The other aspect of this set up I wanted to mention were the sliding glass doors at the front of paludarium. Without them, I don’t really know how you could do anything in this tank. Imagine trying to do maintenance on an aquarium that’s five feet deep and the rim is more than seven feet off the ground. That said, if this were my set up, I would have asked Custom Aquariums to put the access doors on the side of the tank rather than the front. That way, you could have a totally uninterrupted view of the scape. It would mean you wouldn’t be able to have a backdrop that wraps around all three sides but that’s trade-off I think I’d be willing to make.

Now, under the water line, there’s a collection of South American fish. There are a few dozen neon tetras here, and a dozen or so Colombian tetras. There’s also a pretty big collection of angelfish in this tank. They’re very good at disappearing into the shadows. That’s a bummer for me filming the tank, but I’m sure it makes them feel more comfortable as angels really thrive in a heavy cover environment. Finally, there is one other animal in this enclosure, the caiman lizard. They are a semi-aquatic lizard from South America and they grow to be quite large.

This guy is probably about half the size of a full-grown adult. While they spend a lot of their time in the water, like any lizard, they need a place to bask which is why there are heat lamps in the enclosure and areas for them to lay in. My instinct is that if this were a permanent home for this guy, he’d probably need a few more horizontal surfaces in the terrestrial half of the habitat, so you’d have to design your scape with that in mind. Now, caiman lizards typically don’t hunt fish. They mainly eats snails in the wild.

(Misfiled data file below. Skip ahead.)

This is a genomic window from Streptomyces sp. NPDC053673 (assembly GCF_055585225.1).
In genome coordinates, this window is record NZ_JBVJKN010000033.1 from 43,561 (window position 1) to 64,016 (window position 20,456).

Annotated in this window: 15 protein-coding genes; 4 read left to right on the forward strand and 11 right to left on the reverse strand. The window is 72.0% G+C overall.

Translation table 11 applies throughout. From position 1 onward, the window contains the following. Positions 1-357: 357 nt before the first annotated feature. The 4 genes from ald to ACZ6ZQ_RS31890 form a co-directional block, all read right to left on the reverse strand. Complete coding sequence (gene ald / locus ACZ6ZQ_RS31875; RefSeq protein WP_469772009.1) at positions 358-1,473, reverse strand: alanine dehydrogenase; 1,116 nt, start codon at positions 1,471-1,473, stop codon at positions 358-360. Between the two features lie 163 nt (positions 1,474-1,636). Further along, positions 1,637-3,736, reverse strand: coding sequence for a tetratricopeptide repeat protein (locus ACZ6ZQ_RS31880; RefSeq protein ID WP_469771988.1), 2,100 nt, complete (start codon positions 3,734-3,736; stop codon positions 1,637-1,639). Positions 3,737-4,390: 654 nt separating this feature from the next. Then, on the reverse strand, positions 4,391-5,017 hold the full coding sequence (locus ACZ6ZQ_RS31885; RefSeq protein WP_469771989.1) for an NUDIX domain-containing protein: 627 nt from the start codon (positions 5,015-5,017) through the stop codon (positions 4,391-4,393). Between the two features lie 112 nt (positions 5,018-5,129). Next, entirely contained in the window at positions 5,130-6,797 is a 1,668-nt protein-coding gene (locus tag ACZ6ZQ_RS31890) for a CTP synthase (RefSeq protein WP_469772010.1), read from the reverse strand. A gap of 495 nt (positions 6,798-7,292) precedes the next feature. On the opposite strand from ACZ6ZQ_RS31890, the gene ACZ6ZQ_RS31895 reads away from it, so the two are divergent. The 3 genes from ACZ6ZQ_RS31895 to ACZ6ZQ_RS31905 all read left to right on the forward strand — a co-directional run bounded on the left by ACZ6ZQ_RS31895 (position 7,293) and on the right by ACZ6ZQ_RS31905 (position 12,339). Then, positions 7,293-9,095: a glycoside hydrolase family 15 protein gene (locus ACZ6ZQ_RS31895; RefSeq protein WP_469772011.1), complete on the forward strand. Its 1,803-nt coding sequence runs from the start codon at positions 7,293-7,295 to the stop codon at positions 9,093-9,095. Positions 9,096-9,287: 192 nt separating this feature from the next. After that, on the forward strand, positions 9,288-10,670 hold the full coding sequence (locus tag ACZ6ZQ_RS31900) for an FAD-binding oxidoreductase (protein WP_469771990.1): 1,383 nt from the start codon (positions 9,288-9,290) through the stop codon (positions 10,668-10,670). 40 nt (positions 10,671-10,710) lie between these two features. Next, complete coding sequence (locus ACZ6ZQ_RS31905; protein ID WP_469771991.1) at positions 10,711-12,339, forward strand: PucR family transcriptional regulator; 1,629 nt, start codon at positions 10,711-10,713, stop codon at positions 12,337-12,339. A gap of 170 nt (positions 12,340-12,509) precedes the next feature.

They can coexist happily with the fish in this tank. In fact, they all have the same temperature requirements for the water. Because these are big animals with a big [unintelligible 00:06:12] you really need to keep up on your water changes to keep everyone healthy and happy. Personally, they aren’t an animal that I would keep, but I think it’s a pretty awesome tank that gives you a great idea of what’s possible if you’re willing to spend the cash. This whole set up with everything in the tank is somewhere between $5,000 and $7,000 which is more than I’ll ever be spending on an aquarium, but it’s still pretty amazing given the size and the setup.

I’ve left a link to Custom Aquariums in the description of this video if you’d like to check out of their work. I’ve also left a link to the Aquashella Convention because without them, I would have never gotten to see this set up. Now, hit that subscribe button if you haven’t already and I’ll see you next time with another video.

About Tank Tested

Alex Wenchel from the YouTube channel, Tank Tested, has been aquascaping and keeping aquariums for over twenty years, sharing his knowledge and expertise with the YouTube community. Watch the video filmed at Aquashella, Dallas 2019 here, and check out his channel for some great info on aquarium care.

"Tank Tested was created by me, Alex Wenchel. I've kept aquariums for more than twenty years, but it's only been in the last few that I've gotten into aquascaping. By trade, I'm a documentary and natural history filmmaker based in Washington, D.C. and I've been producing digital series for years. If you'd like to see some of the series I've produced, check out Nat Geo Wild's Wild_Life with Bertie Gregory or Symbio's Wild Warrior."

View More

Connect with Tank Tested